I am extremely impressed by the extensive amounts of information that Pangaia has available on its website, as well as all of the research the company has conducted in order to create such innovative products. I also think another one of Pangaia’s biggest successes stems from the fact that innovation is one of the core principles of their business model—the company is not simply satisfied with temporarily developing cutting edge industry practices, but rather, it is also striving to improve its production chains and further decrease its environmental footprint. The only gripe that I have about Pangaia is in relation to the pricing of their products. For instance, the 365 Heavyweight Hoodie comes out to a whopping $150.00. It almost goes without saying that such exorbitant prices for something as simple as a sweatshirt are not realistic for the average workers budget, presenting a huge barrier to customers that are looking for sustainable yet affordable products. Hopefully, as the company continues to grow and gain more awareness, and as demand for similar products increases, they will be able to gradually decrease their prices.
The Heavyweight Recycled Cotton Hoodie retails for $150.00, comes in an array of vibrant colors, and is Pangaia’s most popular product. The hoodie is made with “responsibly sourced recycled and organic cotton mix”, and the dyes for this particular hoodie are created using “environmentally friendly dyes and a recycled water system”. I’m somewhat used to companies claiming that their materials are responsibly sourced, but I’m even more familiar with there being no substantiative evidence to back up this claim—this thankfully wasn’t the case with Pangaia. The company website includes a comprehensive list of the different materials they use, their stance on why they use these materials, and how they impact the environment. Pangaia openly acknowledges that simply using “organic cotton does not address the growing amount of cotton waste globally”. Rather, their solution of using a recycled cotton mix from repurposed production scraps and retired textiles offsets the production of new materials by using resources that are already in circulation, diverting fabric waste from landfill. All of Pangaia’s dyes are Oeko-Tex certified, which means that they are non-toxic and free of potentially dangerous and harmful chemicals. While this certainly can bring more peace of mind to consumers, it’s important to recognize that Oeko-Tex is not an environmental or ecological certification. Furthermore, while Pangaia claims that their process is water-efficient and treats waste effluents, they offer no further insights or evidence into this process. My other small complaint about Pangaia is that they claim that plant fibers from materials such as organic cotton are “natural, renewable, and inherently biodegradable”. While this certainly may be true, I find that it distracts consumers from the larger harms of cotton textile production, like the massive draw on water resources.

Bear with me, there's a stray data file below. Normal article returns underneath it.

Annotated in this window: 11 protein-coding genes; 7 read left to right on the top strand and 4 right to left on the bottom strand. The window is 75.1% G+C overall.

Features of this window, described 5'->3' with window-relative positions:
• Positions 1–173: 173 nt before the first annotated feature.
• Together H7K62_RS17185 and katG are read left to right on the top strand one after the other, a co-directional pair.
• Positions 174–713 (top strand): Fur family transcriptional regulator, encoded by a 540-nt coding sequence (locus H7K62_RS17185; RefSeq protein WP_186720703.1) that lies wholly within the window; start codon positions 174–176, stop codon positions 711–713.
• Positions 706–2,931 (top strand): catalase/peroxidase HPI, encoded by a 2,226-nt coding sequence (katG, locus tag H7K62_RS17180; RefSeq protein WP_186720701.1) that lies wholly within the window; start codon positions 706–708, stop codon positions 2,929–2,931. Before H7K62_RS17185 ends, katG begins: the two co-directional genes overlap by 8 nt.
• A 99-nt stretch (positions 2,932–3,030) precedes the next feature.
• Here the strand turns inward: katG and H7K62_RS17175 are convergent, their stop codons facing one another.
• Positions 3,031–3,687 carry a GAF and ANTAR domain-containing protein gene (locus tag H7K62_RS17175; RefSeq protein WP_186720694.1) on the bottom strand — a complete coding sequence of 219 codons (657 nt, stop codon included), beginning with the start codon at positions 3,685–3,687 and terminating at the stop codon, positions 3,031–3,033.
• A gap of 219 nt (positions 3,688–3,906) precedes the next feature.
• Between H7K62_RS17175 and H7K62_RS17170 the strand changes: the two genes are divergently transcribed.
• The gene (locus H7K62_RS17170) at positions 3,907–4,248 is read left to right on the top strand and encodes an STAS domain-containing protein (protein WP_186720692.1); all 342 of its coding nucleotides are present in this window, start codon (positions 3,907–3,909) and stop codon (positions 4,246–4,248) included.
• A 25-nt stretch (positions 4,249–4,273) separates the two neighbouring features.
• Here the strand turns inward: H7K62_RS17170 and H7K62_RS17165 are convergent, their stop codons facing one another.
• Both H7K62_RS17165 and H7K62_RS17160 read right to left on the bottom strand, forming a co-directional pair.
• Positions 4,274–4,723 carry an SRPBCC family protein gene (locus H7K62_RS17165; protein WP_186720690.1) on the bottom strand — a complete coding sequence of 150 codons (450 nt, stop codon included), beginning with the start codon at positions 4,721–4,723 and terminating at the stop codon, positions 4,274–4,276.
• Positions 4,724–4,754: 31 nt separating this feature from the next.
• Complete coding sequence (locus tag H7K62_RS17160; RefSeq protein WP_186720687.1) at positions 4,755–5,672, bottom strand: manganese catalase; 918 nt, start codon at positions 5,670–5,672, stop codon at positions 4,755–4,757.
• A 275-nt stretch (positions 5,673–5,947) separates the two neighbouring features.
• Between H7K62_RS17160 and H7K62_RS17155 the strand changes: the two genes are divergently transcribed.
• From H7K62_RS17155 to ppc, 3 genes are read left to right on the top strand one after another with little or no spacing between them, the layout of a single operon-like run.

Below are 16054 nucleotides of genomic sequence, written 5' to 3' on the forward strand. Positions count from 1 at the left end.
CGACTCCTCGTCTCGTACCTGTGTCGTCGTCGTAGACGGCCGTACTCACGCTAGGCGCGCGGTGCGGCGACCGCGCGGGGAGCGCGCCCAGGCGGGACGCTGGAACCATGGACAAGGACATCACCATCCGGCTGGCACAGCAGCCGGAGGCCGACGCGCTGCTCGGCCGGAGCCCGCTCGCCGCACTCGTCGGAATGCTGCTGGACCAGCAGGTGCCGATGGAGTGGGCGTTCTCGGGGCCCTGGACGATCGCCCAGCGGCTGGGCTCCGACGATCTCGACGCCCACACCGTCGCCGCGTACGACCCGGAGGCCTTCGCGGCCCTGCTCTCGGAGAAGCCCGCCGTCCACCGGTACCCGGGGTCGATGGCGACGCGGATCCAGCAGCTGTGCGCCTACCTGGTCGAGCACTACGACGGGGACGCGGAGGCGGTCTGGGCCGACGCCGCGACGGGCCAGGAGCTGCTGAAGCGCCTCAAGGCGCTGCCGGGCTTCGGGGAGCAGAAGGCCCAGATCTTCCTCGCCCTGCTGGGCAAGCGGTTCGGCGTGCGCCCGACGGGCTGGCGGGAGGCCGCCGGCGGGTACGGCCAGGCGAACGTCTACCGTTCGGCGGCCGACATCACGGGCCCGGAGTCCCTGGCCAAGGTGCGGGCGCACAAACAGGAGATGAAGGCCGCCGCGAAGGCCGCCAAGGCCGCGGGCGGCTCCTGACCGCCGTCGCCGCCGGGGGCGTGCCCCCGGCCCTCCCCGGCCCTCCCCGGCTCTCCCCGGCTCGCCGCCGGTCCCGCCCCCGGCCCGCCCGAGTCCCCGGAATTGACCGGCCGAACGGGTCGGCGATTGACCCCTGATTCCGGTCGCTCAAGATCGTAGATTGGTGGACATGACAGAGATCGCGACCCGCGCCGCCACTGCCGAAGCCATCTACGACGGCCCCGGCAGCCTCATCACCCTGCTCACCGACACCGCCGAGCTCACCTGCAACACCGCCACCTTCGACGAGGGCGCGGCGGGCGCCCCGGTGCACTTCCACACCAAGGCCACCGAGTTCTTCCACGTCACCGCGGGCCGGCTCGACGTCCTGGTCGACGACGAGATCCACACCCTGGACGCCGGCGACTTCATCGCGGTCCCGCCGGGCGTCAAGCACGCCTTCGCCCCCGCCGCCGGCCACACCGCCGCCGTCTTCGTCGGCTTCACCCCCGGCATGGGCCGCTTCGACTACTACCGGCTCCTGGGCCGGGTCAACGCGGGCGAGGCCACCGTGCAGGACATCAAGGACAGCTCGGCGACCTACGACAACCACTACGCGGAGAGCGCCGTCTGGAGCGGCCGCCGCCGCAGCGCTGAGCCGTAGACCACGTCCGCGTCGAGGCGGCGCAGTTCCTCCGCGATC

Pangaia is based in London, New York, and Moscow, and has two major producers located in the United Kingdom and Portugal. Their main warehouse is located in the United Kingdom, which helps to reduce the carbon footprint the company creates by way of traveling to the facility for inspections and location visits. The company produces and manufactures its clothing in a factory in Portugal, which they chose for “the quality of their factories, labor law compliance, and range of factories with the latest eco certifications.” This decision also helps to reduce the company’s overall carbon footprint, given that a majority of the fabrics used in their products are already made in other European countries, and thus do not need to be shipped overseas before they can be manufactured. Pangaia also takes a lot of pride in its production partners, many which are certified by Fair Trade, Global Organic Textile Standard, and similar certifications. The company also recently launched a supplier code of conduct which it regularly updates. The code of conduct is relatively short, but it outlines explicit and executable goals, including the requirement that businesses should “support a precautionary approach to environmental challenges”. I’ve studied about the precautionary principle extensively throughout my International Environmental Science and Policy class, so I was really excited to see it implemented in a real world business model for the first time. Pangaia also supports a diverse range of environmental initiatives that focus on mitigating climate change, improving the health of our oceans, and protecting global biodiversity.
Pangaia was started Miroslava Duma—who also founded Future Tech Lab, an incubator for responsible technological innovations— in 2018. At the time, Duma was hoping to reinvent the fashion industry by seamlessly combining material science through its research and development facility with fashion and design. Today, Pangaia is a collective made up of scientists, engineers, artists, designers, and thinkers. Unlike many other fast fashion companies, Pangaia harmoniously marries science and business throughout its corporate structure, and places scientific research at the heart of its decision-making process. Pangaia’s mission was not only to innovate new sustainable products and production techniques, but to also “find a way to present all of [their] innovations and technologies in the most digestible and understandable way to the general public and fashion industry.”